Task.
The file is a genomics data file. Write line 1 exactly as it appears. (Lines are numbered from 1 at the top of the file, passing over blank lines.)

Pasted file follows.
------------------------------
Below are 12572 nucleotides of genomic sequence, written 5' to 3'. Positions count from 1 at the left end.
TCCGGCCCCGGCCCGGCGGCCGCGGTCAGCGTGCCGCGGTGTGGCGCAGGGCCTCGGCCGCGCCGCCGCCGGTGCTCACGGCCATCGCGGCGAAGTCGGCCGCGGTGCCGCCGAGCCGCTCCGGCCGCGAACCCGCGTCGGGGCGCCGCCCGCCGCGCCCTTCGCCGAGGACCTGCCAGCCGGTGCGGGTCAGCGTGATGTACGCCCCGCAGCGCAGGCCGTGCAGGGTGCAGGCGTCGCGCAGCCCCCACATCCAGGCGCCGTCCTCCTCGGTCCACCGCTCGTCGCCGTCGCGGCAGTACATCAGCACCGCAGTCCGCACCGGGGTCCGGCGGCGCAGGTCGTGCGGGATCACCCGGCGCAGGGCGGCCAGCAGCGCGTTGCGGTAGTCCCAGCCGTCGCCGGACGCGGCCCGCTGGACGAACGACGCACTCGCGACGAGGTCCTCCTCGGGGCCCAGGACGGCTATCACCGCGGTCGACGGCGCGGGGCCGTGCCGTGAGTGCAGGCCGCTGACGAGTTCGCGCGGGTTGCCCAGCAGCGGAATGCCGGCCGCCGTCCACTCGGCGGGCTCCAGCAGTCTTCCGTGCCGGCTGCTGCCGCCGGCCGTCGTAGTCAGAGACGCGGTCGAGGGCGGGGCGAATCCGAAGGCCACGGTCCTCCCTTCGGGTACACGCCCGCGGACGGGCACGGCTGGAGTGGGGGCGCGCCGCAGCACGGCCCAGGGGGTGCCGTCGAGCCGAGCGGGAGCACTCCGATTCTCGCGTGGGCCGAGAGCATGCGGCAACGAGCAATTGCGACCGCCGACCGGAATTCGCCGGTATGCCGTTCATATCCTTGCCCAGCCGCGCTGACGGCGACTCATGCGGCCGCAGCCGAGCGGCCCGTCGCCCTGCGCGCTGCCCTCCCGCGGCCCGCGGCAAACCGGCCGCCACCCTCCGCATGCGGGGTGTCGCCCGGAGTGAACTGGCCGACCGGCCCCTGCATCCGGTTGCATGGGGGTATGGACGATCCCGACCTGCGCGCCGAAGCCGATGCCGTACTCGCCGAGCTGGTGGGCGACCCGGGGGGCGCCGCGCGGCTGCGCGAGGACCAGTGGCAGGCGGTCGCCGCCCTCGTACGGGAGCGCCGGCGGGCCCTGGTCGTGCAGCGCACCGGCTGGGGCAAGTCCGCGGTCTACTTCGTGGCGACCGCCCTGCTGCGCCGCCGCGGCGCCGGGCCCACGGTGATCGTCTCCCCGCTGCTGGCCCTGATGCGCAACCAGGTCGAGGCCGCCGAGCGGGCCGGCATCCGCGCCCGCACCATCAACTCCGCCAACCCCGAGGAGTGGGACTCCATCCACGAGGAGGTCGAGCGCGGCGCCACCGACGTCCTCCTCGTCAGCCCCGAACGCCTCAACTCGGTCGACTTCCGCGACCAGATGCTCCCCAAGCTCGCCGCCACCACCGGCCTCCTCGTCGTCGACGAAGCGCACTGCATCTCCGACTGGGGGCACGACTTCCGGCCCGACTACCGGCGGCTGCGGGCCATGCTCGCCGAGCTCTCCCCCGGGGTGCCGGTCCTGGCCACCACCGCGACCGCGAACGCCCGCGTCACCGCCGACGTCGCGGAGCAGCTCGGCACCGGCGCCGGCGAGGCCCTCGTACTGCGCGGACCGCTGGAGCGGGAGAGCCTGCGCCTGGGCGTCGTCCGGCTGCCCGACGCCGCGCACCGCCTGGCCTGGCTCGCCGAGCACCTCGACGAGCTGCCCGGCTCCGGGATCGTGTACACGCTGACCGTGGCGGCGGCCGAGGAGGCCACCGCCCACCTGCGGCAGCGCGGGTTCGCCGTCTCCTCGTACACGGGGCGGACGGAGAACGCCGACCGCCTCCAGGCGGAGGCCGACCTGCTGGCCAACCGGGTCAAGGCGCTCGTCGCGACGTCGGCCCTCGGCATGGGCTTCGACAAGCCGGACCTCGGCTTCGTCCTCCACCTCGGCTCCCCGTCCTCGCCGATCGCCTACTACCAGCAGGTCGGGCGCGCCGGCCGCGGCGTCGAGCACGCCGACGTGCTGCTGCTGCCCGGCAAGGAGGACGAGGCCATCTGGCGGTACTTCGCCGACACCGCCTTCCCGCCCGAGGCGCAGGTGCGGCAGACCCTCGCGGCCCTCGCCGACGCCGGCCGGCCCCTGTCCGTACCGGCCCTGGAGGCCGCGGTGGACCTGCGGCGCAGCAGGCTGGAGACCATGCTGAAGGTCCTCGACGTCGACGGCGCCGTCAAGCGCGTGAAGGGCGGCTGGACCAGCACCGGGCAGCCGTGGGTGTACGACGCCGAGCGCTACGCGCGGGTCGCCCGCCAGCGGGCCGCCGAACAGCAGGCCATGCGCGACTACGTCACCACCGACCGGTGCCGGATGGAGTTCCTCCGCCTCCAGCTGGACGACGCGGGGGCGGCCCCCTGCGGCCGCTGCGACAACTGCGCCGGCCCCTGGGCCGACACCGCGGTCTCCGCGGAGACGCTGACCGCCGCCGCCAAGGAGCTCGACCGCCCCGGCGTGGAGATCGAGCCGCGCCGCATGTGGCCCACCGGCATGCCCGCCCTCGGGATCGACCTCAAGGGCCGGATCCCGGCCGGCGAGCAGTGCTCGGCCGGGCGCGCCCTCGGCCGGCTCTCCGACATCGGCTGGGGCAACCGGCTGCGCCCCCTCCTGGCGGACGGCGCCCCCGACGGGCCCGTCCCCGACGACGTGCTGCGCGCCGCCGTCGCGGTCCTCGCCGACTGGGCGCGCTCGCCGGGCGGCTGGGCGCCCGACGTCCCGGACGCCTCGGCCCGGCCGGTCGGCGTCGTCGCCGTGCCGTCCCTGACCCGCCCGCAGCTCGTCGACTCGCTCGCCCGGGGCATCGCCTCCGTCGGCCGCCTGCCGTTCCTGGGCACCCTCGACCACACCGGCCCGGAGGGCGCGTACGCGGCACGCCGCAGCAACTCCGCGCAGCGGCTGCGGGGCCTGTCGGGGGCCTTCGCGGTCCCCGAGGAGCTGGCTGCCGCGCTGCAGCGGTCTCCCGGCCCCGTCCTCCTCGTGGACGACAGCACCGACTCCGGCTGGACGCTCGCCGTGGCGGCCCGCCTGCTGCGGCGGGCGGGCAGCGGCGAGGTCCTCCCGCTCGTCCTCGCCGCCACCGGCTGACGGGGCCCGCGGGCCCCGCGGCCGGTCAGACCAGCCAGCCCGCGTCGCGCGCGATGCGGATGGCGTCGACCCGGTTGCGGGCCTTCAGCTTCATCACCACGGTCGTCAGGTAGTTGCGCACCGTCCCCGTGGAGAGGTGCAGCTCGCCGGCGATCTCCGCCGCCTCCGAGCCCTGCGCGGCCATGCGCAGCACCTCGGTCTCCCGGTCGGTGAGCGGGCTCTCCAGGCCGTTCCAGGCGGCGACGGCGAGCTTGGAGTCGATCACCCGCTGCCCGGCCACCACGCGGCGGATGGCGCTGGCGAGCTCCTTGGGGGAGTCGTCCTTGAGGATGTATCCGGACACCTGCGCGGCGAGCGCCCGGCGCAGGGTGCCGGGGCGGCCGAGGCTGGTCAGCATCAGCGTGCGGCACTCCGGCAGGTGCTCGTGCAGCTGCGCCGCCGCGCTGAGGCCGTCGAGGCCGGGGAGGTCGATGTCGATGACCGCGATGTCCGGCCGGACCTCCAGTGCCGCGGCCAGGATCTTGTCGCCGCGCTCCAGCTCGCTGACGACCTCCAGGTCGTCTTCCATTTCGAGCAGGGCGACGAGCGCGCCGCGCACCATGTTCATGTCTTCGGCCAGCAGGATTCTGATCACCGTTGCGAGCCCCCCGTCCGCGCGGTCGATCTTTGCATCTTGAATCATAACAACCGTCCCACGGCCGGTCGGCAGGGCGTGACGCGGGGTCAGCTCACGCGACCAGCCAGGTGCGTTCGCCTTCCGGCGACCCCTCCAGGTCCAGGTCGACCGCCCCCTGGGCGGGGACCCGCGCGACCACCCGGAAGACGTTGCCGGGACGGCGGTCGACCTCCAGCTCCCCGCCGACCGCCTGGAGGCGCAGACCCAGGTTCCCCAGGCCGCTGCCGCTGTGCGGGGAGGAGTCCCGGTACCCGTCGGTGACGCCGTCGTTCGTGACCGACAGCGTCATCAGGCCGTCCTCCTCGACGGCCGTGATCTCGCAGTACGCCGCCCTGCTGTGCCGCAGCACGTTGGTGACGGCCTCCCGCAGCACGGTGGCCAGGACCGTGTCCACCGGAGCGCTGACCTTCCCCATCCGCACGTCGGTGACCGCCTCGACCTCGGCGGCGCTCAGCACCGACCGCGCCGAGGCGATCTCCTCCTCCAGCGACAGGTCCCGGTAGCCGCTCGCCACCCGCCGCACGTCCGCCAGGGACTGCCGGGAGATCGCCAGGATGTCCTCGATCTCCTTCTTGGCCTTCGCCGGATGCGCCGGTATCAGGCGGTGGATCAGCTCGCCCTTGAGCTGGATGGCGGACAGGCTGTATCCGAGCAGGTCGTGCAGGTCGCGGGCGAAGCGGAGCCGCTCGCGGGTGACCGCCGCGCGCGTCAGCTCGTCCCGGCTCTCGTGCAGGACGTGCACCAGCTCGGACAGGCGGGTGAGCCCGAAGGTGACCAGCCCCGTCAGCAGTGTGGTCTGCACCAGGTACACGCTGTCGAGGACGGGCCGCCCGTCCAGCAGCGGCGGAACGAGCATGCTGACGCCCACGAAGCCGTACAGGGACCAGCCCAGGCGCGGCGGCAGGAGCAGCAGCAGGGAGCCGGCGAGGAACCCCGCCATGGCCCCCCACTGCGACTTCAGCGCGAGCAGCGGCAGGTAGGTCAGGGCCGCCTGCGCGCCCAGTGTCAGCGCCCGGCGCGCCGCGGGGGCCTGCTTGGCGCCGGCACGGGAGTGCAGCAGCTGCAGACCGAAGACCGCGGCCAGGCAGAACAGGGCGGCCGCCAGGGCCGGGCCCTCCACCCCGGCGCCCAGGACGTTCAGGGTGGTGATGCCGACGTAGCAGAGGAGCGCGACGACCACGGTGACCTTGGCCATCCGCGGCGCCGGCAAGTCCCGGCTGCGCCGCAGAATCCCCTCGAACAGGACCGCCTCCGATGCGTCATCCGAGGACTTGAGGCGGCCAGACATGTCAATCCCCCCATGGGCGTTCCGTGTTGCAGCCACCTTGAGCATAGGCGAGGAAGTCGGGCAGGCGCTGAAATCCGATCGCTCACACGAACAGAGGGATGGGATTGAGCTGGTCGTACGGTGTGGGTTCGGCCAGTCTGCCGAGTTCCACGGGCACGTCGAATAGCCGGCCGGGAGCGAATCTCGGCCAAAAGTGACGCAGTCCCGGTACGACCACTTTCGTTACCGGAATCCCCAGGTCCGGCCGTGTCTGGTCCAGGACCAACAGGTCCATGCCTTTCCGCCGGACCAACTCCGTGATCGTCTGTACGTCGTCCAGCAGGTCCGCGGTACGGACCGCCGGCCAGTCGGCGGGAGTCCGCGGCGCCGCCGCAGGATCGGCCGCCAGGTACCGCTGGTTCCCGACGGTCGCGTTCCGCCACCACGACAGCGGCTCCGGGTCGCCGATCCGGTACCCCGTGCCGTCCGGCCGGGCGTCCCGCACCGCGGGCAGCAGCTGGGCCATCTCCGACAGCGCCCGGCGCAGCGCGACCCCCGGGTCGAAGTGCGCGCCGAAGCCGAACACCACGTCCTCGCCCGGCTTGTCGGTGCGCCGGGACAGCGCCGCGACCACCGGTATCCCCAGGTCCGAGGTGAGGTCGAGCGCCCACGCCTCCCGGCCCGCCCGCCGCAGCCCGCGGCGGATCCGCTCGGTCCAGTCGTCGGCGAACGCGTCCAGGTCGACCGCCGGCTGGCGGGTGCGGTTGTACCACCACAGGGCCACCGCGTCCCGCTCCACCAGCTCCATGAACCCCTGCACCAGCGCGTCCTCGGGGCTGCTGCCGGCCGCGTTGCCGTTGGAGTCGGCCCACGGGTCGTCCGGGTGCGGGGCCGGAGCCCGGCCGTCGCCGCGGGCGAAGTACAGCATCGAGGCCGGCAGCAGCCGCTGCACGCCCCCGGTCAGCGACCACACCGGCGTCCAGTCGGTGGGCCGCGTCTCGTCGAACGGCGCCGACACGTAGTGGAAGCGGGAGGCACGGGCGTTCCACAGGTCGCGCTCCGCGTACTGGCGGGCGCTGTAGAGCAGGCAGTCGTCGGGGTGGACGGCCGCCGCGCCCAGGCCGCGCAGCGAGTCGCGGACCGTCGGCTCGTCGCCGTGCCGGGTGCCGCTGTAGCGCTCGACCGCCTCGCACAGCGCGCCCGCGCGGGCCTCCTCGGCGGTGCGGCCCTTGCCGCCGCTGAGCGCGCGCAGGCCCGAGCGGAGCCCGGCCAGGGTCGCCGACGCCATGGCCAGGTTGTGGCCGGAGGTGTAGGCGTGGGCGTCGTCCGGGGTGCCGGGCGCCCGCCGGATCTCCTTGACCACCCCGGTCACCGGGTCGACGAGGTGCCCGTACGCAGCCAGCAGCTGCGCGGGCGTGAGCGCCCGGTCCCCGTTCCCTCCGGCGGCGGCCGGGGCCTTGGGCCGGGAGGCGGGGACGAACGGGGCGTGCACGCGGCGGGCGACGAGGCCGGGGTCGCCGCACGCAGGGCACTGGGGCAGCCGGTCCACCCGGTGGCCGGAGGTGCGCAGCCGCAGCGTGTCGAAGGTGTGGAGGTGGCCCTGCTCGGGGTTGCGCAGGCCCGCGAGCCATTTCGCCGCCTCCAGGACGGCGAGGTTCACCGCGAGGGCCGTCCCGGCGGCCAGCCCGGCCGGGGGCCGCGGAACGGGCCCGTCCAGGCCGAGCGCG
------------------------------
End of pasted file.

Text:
Below are 12572 nucleotides of genomic sequence, written 5' to 3'. Positions count from 1 at the left end.